Hi
@tbc1984 Just to briefly add to Nicole's links, that copied table of course refers to a
sample mean. You will notice that the t-stat is used whenever the variance is unknown. That's the realistic use case: we typically observe samples, we don't typically know the population's variance. The realistic fact that we typically (outside of a textbook) substituting the observed sample variance, S^2, for the unknown population variance, σ^2, is the reason the t-stat is used (we lose a degree of freedom). In this way, the student's t is approximating the normal distribution, and the normal distribution is theoretically really justifying everything in the chart:
- When sampling from a normal (top two rows), we probably intuitively would expect the sample mean to also be normal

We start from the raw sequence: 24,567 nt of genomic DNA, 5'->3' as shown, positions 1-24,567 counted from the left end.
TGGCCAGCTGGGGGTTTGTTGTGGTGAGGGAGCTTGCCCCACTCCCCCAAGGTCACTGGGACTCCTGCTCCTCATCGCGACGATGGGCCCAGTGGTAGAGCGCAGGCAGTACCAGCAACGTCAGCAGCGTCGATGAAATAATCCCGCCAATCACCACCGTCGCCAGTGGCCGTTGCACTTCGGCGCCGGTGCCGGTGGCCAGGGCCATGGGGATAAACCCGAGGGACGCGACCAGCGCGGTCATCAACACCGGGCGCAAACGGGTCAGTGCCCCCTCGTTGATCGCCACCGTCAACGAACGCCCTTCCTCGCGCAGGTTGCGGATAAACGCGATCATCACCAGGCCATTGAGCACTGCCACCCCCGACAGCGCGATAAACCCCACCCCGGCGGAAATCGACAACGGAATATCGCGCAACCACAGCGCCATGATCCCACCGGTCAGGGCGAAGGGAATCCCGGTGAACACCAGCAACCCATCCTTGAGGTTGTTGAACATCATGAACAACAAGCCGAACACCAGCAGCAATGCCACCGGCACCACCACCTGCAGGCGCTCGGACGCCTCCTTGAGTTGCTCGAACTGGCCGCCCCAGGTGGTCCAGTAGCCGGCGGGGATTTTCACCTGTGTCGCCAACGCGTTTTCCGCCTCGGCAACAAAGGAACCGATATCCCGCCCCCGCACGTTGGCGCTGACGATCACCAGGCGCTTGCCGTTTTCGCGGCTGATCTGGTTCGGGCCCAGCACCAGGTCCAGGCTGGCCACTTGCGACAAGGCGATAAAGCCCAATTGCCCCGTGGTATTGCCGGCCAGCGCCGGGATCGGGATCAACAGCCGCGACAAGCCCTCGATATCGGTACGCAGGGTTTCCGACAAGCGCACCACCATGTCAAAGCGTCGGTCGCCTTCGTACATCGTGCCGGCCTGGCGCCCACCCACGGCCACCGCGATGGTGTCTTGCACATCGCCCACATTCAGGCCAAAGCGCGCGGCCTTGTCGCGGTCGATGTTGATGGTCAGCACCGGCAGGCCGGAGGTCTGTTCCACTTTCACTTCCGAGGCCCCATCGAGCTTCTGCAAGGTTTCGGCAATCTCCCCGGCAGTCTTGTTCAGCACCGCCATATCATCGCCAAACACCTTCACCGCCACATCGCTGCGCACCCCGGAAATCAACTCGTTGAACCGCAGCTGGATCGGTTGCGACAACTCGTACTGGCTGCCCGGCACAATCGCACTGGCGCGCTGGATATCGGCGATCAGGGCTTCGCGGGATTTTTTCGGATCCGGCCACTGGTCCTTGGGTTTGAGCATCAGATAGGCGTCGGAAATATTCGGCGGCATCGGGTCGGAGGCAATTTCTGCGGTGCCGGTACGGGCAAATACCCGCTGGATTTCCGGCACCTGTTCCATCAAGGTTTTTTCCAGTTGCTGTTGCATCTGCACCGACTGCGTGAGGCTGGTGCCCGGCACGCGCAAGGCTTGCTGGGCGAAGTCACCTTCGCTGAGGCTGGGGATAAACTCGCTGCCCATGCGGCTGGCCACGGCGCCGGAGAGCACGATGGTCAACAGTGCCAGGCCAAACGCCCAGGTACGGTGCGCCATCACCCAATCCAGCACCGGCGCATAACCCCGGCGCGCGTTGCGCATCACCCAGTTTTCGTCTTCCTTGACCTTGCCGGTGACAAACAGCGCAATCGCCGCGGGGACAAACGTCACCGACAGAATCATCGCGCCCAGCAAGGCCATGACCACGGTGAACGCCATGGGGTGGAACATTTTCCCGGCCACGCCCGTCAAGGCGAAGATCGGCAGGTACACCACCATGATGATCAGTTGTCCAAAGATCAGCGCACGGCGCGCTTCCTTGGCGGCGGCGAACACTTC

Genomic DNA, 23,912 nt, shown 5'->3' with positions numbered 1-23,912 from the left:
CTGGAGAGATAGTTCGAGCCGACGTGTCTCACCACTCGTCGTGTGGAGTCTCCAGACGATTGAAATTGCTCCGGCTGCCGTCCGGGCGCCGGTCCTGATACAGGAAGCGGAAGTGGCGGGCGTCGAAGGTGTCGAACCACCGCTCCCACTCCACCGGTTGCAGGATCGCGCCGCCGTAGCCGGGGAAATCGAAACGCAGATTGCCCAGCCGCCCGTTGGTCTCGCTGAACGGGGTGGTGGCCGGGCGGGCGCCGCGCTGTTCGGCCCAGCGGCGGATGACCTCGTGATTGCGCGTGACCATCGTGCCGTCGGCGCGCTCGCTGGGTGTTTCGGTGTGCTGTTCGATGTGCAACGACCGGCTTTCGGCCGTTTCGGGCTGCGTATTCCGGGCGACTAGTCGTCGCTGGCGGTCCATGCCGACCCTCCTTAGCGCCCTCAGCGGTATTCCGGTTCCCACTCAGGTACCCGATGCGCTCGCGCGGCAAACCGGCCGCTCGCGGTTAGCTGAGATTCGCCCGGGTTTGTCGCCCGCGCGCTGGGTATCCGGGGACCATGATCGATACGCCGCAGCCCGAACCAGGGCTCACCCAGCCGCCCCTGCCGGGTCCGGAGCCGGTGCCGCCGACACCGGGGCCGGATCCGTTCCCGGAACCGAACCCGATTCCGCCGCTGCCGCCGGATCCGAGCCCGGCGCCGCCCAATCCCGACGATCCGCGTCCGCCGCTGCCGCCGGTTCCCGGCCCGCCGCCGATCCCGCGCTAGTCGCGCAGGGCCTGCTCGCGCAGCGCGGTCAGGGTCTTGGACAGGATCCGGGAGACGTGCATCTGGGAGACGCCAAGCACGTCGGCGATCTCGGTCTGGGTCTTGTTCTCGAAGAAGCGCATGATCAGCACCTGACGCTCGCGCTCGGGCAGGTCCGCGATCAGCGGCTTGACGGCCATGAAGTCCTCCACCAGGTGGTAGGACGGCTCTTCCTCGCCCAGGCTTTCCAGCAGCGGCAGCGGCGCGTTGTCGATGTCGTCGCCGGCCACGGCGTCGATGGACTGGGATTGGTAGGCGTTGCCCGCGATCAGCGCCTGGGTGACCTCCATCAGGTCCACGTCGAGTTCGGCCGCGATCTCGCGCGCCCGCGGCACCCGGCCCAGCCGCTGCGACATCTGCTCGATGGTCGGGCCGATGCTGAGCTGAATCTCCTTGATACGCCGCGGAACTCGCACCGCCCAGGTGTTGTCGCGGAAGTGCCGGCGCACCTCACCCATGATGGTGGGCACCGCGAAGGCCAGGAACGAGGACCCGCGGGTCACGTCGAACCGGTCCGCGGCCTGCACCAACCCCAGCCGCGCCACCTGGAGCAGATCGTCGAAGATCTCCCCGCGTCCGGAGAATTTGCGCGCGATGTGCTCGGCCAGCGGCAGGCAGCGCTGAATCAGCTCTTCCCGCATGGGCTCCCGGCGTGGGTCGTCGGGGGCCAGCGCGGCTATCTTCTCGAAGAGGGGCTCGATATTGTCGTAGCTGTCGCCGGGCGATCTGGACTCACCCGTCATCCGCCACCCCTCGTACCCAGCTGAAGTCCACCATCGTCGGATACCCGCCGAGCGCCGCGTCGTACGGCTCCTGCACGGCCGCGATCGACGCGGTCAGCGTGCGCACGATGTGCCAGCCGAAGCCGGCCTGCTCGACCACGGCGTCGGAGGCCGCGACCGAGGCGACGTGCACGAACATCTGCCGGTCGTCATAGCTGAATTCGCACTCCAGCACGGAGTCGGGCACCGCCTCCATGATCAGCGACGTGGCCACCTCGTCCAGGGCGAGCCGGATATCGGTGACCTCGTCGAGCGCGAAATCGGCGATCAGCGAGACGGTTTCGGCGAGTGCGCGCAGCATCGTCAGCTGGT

- But central limit theorem (CLT) provides the more interesting (astonishing) insight of the bottom two rows: if the observations are i.i.d. (the key assumption), even if the distribution is non-normal, as the sample gets larger, the sample mean distribution is approximately normal. So notice there is really only one pair of conditions for large samples (is the only reason I could get a little confused by the table): the (i.i.d) sample mean for large samples, regardless of population, is approximately normal for all distributions. And the z-statistic is justified. But if we lose the degree of freedom (ie, don't know true variance), we should use the student's t. At the same time, per the footnote it's okay to use the normal for large samples (because at high df, the normal is approximating the student's anyhow ... yes i do mean to say that the normal is approximating the student's t, if we don't know the true variance). It's still true that, if you don't have the population variance, the student's t is the correct choice. I hope that helps, thanks!
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